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Wednesday, August 17, 2011

Review: Hugging the Shoulder

Posted By on Wed, Aug 17, 2011 at 11:08 AM


Hugging the Shoulder sounds intimate, except in this case the shoulder is asphalt. Jerrod Bogard’s examination of lost youth and drug addiction is worthy of its own circle in Dante’s Hell, and it is stunning audiences at Shadowbox Theatre.

Under the nuanced direction of Glenn Meche, the talented cast was undaunted by the grueling trudge through despair. The story centers on the efforts of Derrick (Joe Seibert) to wean his older brother Jeremy (Eli Grove) off heroin by locking him in the back seat of a van and driving with no destination other than sobriety. The pilgrimage is messy as Jeremy is aggressive, sometimes incoherent and often vomits. In one extended scene, he writhes on the ground in his underwear. Determined to save his brother at all coasts, Derrick desperately contains himself.

The brothers are a foul-mouthed pair, and while this may represent a kind of gritty realism, it becomes tiresome, for we have become inured to torrents of “f—k this” and “f—k that” and “I’m gonna f—king kill you.” At one point, Jeremy calls Derrick a “pinko rat bastard.” That particular term offered such a whiff of the Cold War, I wondered if the drug addiction grew out of service in Vietnam, but there’s no hint if it did.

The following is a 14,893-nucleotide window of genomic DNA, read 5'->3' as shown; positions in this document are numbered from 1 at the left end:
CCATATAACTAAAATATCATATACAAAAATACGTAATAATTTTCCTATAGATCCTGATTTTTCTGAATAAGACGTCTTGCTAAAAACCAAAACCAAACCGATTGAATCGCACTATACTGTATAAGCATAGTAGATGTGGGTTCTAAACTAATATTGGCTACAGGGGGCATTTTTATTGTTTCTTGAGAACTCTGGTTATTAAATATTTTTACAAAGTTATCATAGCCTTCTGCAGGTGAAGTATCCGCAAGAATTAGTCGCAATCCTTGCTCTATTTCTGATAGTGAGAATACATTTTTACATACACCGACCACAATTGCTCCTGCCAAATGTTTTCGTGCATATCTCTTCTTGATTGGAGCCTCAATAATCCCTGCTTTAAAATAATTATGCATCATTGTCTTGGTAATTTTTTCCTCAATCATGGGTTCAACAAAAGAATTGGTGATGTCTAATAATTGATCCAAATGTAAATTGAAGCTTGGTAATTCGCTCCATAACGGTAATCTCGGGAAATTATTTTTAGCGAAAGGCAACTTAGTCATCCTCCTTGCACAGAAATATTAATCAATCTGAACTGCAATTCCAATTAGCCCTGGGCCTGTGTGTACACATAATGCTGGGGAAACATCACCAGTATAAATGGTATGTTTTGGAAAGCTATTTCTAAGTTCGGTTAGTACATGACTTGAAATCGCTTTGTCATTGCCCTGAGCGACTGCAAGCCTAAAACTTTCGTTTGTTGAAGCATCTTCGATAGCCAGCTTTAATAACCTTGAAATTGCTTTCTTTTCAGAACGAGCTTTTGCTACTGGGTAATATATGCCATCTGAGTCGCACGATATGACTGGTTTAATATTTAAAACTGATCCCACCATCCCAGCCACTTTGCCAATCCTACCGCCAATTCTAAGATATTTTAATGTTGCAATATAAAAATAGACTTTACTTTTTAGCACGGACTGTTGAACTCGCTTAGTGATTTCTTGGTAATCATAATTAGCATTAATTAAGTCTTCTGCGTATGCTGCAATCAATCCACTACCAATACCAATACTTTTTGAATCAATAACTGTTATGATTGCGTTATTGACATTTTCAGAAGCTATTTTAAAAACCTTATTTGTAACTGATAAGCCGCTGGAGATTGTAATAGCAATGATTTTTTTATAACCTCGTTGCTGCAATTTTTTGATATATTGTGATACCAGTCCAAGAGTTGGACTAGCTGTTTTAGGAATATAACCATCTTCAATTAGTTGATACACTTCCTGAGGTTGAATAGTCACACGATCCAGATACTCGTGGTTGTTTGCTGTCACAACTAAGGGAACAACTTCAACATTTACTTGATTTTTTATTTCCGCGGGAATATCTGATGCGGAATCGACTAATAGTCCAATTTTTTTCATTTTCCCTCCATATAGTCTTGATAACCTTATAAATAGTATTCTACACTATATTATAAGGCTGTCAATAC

Shoulder alternates between two locations. Eli Grove’s clever modular set starts as a van and then transforms into a small room. It switches back and forth throughout the play, adding to the claustrophobia of the small cast and limited, if intense, conflict.

Christy (Liz Mills) is Jeremy’s girlfriend and warns him she won’t stay faithful if he “goes back” — to war? To drugs? Amid the chaos, the brothers recall moments from childhood but they usually have different memories of the same event. Shooting at each other with BB guns their father gave them seems to be a highlight. Neither parent appears in the drama, but the offstage mother seems to have been an addict of some kind.

In some ways, the most compelling image of the play is the moment when we see Jeremy give himself a fix. He wraps his arm tightly with his belt, injects himself and passes out. There is something chilling about this diabolic ritual — like sadomasochism performed in a chapel.

In the end, Jeremy is gone. Suicide? An overdose? Christy comes on to Derrick but in a twisted way. Shoulder begins in darkness and after a brief glimmer of light founders back into darkness.

Hugging the Shoulder
8 p.m. Thursday-Saturday, Aug. 18-20
Tickets $15

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